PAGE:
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Charcoal in Skincare

Updated: Jun 2, 2023

Charcoal has become a popular ingredient for skincare products to include when targeting excess oil or impurities. Read more...
 

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charcoal skincare

Photo: Wix

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What is charcoal?

Activated charcoal used in products and in medicine is made by heating substances rich in carbon such as wood, sawdust, coconut shells, etc. This is an interesting process because it allows the carbon to become more adsorbent. Adsorbent means that it can bind more molecules. In medicine activated charcoal has been used to treat overdoses and poisonings as it can adsorb these toxins quickly. It has been used in wound healing in addition to a number of other uses.




Is charcoal an effective ingredient in skincare?



Charcoal has become a popular ingredient for products to include when targeting excess oil or impurities. Although I could not find a single medical study to show the effectiveness of charcoal in treating scalps directly, I can find potential benefits to using products that contain it.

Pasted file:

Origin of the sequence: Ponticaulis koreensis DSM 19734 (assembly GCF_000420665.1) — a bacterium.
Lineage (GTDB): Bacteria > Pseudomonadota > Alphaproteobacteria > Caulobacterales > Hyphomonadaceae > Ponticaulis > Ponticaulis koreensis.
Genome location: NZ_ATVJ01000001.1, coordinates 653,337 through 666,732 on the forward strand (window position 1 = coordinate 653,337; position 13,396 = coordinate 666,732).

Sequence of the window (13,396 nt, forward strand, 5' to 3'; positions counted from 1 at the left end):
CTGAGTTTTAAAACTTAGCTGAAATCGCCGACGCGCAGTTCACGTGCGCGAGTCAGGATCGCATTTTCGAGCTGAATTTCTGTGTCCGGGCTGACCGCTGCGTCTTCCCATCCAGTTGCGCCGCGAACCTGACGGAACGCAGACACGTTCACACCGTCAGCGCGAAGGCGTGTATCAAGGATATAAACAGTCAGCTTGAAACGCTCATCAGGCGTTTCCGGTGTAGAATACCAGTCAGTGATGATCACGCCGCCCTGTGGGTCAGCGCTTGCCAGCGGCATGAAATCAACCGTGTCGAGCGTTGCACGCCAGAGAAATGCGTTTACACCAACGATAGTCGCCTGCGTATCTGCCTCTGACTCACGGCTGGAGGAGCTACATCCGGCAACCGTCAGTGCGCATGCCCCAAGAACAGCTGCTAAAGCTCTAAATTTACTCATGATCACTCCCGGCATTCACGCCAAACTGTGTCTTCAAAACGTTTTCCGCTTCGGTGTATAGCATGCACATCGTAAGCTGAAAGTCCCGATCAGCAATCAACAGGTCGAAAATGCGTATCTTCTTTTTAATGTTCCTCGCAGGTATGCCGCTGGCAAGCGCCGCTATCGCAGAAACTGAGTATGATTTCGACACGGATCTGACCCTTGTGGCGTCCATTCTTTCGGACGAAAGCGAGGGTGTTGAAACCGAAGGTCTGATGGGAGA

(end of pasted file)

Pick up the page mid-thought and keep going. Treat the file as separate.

Charcoal in Skincare

 


Is charcoal safe to use on the skin?



Charcoal applied to the skin is overall harmless and is not likely to irritate the skin. The theory behind adding it to products is that it may possibly absorb extra oil from the skin. If you have found a benefit in treating your scalp with charcoal-containing topicals then it is perfectly ok to continue. It would likely be best for people that have an oily scalp. It is a milder alternative to help reduce the oiliness without excessively drying the skin or hair.




What are charcoal gloves?



Clay or charcoal is usually added to help draw excess oil or sebum away from the skin. Black soap is a product that overall is found to assist with exfoliation when used. However, the ‘recipe’ or ingredients that comprise ‘black soap’ can vary widely.

When used in the form of a glove, the goal is to gain both chemical exfoliation from the charcoal and black soap as well as mechanical exfoliation from the glove itself. For the purposes of acne, these gloves can assist in reducing oil and sebum buildup that contributes to breakouts.


For eczema, there can be variable success based on how sensitive the skin may be. It is best to try a test area first to avoid excess irritation. In those that see success, the role of inflammation in eczema triggered by bacterial overgrowth in the skin may be improved by these products as there can be an antimicrobial or anti-inflammatory effect.



Charcoal in Skincare


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